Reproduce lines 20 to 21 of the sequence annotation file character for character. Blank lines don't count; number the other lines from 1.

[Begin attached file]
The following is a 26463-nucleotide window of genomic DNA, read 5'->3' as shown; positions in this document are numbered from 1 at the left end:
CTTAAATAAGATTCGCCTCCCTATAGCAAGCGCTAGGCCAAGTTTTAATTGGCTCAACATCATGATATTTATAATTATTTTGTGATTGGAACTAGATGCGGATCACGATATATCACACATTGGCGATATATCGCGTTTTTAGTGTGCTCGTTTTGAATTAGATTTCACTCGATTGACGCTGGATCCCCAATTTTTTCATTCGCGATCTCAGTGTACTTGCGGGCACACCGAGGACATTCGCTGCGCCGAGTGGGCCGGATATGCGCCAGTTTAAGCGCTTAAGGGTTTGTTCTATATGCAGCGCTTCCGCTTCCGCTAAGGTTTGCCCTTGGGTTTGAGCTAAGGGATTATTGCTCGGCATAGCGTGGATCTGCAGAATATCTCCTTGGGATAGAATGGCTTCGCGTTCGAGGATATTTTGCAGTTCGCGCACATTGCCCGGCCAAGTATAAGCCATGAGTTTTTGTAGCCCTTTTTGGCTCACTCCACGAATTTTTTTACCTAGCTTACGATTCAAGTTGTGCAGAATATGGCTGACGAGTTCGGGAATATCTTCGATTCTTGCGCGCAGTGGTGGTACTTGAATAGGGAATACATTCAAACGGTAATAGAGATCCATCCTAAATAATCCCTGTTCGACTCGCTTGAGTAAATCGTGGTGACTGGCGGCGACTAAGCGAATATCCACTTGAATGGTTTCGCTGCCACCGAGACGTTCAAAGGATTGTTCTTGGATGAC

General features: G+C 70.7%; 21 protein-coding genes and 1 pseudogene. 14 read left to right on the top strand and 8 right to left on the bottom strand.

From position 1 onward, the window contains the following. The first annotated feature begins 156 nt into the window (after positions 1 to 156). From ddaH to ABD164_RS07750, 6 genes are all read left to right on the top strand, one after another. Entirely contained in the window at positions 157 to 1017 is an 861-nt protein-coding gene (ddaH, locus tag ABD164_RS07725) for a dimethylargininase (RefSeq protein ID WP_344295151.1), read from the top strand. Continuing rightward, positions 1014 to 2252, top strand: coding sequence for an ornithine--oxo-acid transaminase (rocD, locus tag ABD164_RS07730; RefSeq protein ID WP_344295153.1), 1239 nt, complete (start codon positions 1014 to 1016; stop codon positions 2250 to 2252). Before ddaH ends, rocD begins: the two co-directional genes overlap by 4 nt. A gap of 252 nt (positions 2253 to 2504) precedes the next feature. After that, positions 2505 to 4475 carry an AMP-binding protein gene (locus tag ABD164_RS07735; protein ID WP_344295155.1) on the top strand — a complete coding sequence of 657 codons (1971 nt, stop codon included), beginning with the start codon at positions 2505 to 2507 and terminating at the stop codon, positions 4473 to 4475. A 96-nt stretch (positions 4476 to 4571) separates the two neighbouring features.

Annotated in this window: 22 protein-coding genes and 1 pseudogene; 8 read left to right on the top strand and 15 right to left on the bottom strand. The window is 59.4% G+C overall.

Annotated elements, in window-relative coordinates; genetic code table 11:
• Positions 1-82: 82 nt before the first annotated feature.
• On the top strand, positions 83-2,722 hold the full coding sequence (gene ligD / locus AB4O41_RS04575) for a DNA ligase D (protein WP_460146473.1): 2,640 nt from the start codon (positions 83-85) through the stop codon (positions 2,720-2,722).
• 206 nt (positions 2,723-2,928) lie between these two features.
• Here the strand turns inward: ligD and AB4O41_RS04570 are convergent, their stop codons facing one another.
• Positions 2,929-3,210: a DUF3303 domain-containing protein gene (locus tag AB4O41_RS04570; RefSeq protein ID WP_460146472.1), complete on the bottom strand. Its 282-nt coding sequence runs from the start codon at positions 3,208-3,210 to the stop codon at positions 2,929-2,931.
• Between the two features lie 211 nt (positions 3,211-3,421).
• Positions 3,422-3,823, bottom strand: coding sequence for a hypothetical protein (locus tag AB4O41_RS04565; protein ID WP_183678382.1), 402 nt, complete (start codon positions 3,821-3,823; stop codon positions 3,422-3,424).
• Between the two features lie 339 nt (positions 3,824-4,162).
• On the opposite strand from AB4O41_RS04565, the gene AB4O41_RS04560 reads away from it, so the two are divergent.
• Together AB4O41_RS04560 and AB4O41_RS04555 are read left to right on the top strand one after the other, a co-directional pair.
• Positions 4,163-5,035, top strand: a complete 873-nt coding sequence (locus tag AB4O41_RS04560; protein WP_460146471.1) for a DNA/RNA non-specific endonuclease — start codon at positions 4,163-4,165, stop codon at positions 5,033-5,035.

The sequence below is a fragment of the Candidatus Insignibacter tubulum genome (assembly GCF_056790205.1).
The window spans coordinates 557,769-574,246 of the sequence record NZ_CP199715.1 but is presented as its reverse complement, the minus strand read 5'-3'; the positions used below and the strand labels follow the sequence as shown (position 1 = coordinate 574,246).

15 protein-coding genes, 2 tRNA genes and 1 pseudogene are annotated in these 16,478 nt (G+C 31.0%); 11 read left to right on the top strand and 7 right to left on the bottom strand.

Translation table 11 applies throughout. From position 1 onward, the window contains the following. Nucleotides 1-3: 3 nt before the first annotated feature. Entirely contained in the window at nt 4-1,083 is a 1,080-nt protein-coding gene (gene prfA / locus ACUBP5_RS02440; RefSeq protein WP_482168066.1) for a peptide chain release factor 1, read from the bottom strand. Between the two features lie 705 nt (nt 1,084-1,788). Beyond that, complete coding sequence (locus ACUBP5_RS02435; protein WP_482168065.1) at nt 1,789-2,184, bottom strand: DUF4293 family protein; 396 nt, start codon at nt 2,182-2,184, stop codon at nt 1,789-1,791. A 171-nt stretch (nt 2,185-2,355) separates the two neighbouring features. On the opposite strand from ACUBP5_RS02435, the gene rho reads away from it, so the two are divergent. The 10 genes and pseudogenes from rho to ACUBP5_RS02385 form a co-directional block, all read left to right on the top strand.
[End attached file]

15 protein-coding genes, 2 tRNA genes and 1 pseudogene are annotated in these 16,478 nt (G+C 31.0%); 11 read left to right on the top strand and 7 right to left on the bottom strand.

Translation table 11 applies throughout. From position 1 onward, the window contains the following. Nucleotides 1-3: 3 nt before the first annotated feature. Entirely contained in the window at nt 4-1,083 is a 1,080-nt protein-coding gene (gene prfA / locus ACUBP5_RS02440; RefSeq protein WP_482168066.1) for a peptide chain release factor 1, read from the bottom strand. Between the two features lie 705 nt (nt 1,084-1,788). Beyond that, complete coding sequence (locus ACUBP5_RS02435; protein WP_482168065.1) at nt 1,789-2,184, bottom strand: DUF4293 family protein; 396 nt, start codon at nt 2,182-2,184, stop codon at nt 1,789-1,791. A 171-nt stretch (nt 2,185-2,355) separates the two neighbouring features. On the opposite strand from ACUBP5_RS02435, the gene rho reads away from it, so the two are divergent. The 10 genes and pseudogenes from rho to ACUBP5_RS02385 form a co-directional block, all read left to right on the top strand.